In this regard, Oxfam employs much the same tactics as ICCR when it pushes its shareholder resolutions at companies regardless the consequences to the very same people they’re attempting to assist. (more…)
The definition of “diversity” is “the condition of having or being composed of differing elements : variety; especially : the inclusion of different types of people (as people of different races or cultures) in a group or organization.” It appears, however, that diversity for some folks mean “only if you agree with or are just like us.”
In Olympia, Wash., South Puget Sound Community College’s Diversity and Equity Center planned a “Happy Hour” for staff and employees in order to discuss racial issues. The invitation to the event was sent to 300 people…but there was a catch:
The invite made it clear white people were not invited.
The email read: “If you want to create space for white folks to meet and work on racism, white supremacy, and white privilege to better our campus community and yourselves, please feel free to do just that.”
The program director, who helped craft the invitation, defended it by saying, “When trying to explicitly talk about race it can be a really difficult conversation for a lot of people.” (more…)
Mark Tooley of IRD highlights a talk by Michael Novak, “Jesus Was a Small Businessman.” Speaking to students at the Catholic University of America, Novak observed:
When he was the age of most of you in this room, then, Jesus was helping run a small business. There on a hillside in Nazareth, he found the freedom to be creative, to measure exactly, and to make beautiful wood-pieces. Here he was able to serve others, even to please them by the quality of his work. Here he helped his family earn its own way. Creativity, exactitude, quality, beauty, service to others, independence – this was the substance of his daily life. In preparation for all that was to come.
Novak’s claims about Jesus being a small businessman may be a bit provocative, as Tooley puts it, but hopefully in a positive sense of provoking greater considered reflection.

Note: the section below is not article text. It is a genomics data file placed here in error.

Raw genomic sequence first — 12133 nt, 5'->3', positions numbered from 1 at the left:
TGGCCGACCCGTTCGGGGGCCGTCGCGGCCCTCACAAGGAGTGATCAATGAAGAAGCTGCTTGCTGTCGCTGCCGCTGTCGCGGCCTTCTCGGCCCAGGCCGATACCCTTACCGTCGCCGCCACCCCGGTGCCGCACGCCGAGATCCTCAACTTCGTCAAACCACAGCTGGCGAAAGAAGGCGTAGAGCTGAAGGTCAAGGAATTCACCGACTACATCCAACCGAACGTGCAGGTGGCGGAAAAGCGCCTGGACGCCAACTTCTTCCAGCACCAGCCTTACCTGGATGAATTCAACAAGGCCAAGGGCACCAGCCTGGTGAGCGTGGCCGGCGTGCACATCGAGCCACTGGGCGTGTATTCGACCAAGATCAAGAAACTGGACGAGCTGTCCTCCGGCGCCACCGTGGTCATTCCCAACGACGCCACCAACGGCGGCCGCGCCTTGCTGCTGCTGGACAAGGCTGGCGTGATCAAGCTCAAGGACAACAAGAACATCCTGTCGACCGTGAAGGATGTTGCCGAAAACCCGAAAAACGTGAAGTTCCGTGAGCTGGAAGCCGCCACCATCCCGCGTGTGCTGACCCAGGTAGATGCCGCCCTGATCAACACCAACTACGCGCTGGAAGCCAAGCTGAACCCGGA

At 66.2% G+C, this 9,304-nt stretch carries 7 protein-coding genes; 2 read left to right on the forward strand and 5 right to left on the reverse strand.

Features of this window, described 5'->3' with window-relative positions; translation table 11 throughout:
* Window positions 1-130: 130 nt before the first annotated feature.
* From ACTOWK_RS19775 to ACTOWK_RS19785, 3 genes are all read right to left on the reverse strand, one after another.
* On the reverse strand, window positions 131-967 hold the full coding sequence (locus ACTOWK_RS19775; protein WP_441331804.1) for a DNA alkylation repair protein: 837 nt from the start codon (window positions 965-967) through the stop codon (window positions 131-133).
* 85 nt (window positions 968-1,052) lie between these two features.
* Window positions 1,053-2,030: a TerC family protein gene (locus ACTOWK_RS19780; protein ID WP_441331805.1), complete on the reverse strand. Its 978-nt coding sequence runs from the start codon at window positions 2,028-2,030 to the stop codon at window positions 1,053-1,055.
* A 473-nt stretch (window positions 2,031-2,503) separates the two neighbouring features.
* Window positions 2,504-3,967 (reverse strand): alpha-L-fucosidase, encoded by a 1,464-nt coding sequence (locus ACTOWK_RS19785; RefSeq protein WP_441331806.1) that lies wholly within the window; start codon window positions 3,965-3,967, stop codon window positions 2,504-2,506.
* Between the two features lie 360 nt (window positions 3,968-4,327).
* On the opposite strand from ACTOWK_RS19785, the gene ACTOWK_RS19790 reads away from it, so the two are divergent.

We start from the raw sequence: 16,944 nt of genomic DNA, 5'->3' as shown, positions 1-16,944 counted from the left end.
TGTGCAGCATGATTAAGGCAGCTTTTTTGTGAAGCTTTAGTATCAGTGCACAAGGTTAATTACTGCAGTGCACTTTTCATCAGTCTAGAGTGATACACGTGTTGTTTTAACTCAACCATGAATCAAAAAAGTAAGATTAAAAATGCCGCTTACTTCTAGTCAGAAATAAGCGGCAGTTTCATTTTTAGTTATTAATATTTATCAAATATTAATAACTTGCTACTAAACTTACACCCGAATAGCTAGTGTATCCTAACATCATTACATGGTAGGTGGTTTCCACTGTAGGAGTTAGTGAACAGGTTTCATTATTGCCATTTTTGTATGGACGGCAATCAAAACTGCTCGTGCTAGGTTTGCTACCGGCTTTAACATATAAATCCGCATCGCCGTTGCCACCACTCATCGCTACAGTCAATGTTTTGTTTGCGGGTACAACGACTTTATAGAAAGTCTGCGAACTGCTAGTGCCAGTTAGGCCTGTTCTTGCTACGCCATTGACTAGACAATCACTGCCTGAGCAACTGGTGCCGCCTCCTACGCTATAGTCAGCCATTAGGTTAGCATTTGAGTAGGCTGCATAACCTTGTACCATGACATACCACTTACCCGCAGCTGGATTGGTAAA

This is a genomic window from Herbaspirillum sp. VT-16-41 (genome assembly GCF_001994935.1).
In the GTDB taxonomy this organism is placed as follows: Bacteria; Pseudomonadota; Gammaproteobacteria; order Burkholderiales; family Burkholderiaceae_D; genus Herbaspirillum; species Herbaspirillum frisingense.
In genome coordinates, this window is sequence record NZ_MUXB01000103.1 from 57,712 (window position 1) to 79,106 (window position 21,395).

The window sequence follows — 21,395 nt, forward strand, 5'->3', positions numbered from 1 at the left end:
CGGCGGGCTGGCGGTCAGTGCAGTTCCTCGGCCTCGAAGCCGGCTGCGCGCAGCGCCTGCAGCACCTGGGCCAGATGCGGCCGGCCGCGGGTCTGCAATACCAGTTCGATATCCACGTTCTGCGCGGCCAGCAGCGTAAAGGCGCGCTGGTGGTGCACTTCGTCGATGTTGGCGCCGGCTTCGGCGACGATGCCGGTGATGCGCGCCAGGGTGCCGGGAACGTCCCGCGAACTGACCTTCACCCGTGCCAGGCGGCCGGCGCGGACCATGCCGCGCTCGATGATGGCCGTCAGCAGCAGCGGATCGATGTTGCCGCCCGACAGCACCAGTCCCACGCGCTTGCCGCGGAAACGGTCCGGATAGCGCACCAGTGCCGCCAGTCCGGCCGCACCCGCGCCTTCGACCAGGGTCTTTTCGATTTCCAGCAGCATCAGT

Indeed, Novak’s claims have a clear precedent in CST, as in Laborem Exercens section 26, titled “Christ, the Man of Work,” which reads in part: “For Jesus not only proclaimed but first and foremost fulfilled by his deeds the ‘gospel’, the word of eternal Wisdom, that had been entrusted to him. Therefore this was also ‘the gospel of work’, because he who proclaimed it was himself a man of work, a craftsman like Joseph of Nazareth.”
You can read the whole text of Novak’s address, “For Catholics, the Vocation of Business is the Main Hope for the World’s Poor,” given at CUA this past January.
Acton Communications Specialist Elise Hilton joined host Shelly Irwin today on the WGVU Morning Show in Grand Rapids, Michigan to discuss Acton’s upcoming moderated panel discussion on the issue of human trafficking, Hidden No More: Exposing Human Trafficking in West Michigan. Take a listen to the interview via the audio player below, make sure to listen to the podcast on the topic here, and if you’re able, register for the event that takes place on March 28th right here at the Acton Building’s Mark Murray Auditorium.
On Monday, Sen. Harry Reid (D-Nev.) held an all-night, 14-hour pajama party in Washington. In between the truth-and-dare games, hair braiding, karaoke and candy and soda binging, Sen. Reid dropped this bombshell: He’s not a fan of the brothers Koch, billionaires Charles and David. Nor does he think much of anyone who disagrees with him on the issue of climate change. In fact, Reid refers to anyone who doesn’t buy into the whole human-caused global warming shebang as … ahem, and my apologies in advance to all those who survived or know a survivor of the Holocaust … a denier: